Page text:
cover image Sometimes I Feel Like a Nut: Essays and Observations

Sometimes I Feel Like a Nut: Essays and Observations

Jill Kargman, Morrow, $19.99 (192p) ISBN 978-0-06-200719-3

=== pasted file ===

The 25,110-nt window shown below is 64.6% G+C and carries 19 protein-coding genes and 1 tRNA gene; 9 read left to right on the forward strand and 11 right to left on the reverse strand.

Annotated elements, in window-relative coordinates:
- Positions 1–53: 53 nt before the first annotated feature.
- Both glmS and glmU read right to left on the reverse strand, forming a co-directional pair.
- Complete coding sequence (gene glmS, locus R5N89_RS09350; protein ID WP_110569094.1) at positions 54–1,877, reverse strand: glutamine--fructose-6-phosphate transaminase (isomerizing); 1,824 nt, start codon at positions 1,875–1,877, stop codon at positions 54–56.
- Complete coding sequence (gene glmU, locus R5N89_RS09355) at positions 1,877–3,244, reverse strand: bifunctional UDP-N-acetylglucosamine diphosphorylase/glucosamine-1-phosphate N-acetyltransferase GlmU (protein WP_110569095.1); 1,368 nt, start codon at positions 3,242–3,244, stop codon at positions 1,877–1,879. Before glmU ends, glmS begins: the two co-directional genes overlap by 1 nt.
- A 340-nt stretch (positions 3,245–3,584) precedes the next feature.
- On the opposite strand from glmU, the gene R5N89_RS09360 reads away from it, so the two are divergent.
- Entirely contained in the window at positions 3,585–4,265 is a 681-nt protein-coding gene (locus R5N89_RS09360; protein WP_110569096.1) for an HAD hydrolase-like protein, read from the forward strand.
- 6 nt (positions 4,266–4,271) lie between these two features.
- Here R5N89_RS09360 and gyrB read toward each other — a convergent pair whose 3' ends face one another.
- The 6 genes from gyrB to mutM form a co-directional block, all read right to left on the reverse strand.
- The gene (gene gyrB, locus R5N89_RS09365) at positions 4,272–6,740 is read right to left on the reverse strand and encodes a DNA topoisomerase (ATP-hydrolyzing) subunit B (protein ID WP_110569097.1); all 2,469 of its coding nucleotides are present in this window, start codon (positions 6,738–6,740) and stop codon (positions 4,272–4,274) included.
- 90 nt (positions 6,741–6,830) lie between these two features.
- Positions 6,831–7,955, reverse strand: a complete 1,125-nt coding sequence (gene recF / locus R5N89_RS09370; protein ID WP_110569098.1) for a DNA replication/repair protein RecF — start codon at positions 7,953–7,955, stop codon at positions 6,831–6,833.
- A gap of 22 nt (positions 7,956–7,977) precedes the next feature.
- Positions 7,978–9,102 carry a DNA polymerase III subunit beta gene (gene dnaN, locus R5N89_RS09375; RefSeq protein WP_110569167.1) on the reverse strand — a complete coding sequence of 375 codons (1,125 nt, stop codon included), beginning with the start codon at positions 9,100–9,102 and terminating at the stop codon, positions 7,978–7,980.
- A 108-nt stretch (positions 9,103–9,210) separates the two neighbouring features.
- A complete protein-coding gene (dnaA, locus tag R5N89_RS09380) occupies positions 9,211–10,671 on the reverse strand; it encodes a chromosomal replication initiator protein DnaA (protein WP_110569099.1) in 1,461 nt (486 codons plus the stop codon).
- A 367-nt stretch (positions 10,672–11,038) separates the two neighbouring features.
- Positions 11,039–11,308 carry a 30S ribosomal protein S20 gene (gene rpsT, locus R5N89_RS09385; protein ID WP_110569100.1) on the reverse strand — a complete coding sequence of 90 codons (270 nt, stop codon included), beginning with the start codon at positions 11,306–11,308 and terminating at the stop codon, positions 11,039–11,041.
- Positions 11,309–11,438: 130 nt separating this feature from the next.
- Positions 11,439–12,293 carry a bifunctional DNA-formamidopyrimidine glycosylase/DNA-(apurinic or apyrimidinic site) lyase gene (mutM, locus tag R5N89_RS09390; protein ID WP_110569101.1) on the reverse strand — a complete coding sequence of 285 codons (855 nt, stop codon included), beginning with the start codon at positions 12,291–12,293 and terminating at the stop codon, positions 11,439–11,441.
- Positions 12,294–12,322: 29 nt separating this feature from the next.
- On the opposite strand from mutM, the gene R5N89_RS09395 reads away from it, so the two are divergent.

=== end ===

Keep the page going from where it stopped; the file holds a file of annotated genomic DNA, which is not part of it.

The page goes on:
Novelist Kargman (Arm Candy) mines the typical pitfalls of life in New York City and unfortunately only unearths a few gems. Few chronicles of life in Manhattan are complete without a rant about rotten apartments, but "A Letter to My Crappy One-Bedroom" is, surprisingly, one of the highlights. Kargman sheds her colloquial shtick—which begins to grate early as the writing feels less like prose and more like recorded casual conversation—and allows herself an emotional connection to the subject matter. Humor plays an obvious role in Kargman's life and in many of the essays. Sometimes it's spot-on ("Babysitters from Hizznell" and "My Vagina Is the Holland Tunnel"), but at other times it falls flat ("Things That Haunt Me"), often because the subject matter simply isn't anything readers haven't seen before. When she uses humor to serve a larger purpose—such as in "Tumor Humor," when she recounts her diagnosis at age 35 with a rare form of skin cancer and the ensuing surgery to remove the tumor—or even to highlight the wackier moments of motherhood, Kargman is at her best. But she struggles to maintain a steady rhythm throughout a collection that doesn't always deliver. (Feb.)